The United Nations says it is planning to open peace talks on Yemen in mid-December, by which time the warring sides are expected to implement a humanitarian truce to ease the hostilities in the war-torn country.
The UN special envoy to Yemen, Ismail Ould Cheikh Ahmed, said on Monday that the talks will kick off on December 15 in Switzerland in a bid to end a nine-month Saudi war which has killed over 7,500 people.
Ould said he had met with officials from the ruling Houthi Ansarullah movement in the Omani capital of Muscat and have gained their approval for the agenda of the negotiations.
Mohammed Abdulsalam, the spokesman for the Houthis, confirmed that the movement had discussed “the venue and the date for the talks” with Ould, saying, “Ways for a ceasefire and subsequent confidence-building steps were also discussed, and we expressed our openness to conduct a responsible and serious dialogue.”
Ould said he had also discussed the talks with Abd Rabbuah Mansour Hadi, Yemen’s fugitive former president. Saudi Arabia has been carrying out unrelenting airstrikes against the Yemeni population in order to undermine the Houthis and restore Hadi to power.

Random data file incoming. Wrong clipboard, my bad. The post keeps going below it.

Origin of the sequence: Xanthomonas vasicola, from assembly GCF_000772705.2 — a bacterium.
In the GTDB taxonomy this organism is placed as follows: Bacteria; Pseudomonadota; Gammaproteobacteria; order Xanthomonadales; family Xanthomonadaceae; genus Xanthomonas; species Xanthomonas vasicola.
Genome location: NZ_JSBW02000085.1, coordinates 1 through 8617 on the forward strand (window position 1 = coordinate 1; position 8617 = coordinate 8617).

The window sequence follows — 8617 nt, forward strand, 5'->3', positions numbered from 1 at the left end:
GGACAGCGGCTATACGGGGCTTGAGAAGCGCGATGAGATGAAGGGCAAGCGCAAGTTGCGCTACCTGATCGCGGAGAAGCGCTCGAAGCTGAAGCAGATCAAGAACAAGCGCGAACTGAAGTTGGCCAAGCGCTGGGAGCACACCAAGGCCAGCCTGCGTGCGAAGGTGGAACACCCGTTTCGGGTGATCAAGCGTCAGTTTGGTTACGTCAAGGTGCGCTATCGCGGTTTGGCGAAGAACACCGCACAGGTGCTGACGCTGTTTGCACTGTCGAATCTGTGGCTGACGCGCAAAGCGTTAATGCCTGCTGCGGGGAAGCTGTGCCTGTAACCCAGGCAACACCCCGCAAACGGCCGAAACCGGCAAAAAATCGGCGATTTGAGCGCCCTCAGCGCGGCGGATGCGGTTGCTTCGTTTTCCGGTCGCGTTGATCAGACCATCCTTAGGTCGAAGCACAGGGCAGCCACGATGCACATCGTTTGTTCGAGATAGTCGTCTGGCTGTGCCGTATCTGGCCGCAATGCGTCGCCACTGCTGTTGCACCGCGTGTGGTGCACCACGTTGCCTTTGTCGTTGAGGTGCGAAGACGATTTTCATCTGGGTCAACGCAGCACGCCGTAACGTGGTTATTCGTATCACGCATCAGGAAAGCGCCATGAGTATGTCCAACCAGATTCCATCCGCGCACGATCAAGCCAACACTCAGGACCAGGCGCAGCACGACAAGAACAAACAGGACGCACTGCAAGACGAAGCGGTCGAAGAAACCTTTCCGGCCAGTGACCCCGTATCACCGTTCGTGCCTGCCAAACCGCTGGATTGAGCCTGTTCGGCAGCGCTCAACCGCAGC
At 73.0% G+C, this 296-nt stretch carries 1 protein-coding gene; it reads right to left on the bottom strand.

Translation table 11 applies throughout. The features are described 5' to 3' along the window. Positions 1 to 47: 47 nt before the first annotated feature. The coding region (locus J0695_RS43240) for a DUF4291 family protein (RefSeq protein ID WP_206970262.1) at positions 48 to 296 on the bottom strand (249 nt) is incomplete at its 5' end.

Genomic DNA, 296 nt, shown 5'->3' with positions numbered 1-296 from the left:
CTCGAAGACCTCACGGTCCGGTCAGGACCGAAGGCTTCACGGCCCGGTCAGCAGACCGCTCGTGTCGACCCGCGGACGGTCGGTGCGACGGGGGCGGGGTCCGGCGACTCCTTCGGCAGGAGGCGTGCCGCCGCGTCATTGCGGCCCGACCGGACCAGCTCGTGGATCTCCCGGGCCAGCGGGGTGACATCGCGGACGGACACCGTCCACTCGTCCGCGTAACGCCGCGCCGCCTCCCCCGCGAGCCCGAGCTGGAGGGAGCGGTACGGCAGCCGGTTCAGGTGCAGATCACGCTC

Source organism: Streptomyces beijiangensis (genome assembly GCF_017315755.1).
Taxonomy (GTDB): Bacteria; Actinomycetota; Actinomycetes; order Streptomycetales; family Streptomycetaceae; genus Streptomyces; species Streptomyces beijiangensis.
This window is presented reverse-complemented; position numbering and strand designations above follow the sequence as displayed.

An official from Hadi’s office said he and the Houthis have also agreed on a humanitarian ceasefire before the talks, saying steps will also be taken to free prisoners and lift the siege on the cities.
Yemen has been under the crippling Saudi air and sea blockade since Riyadh started its attacks on March 26. Yemeni monitoring groups say the aggression has killed more than 7,500 people with most of them civilians while the United Nations puts the death toll at 6,000, saying around 1,000 women and children have been killed as a result of the attacks.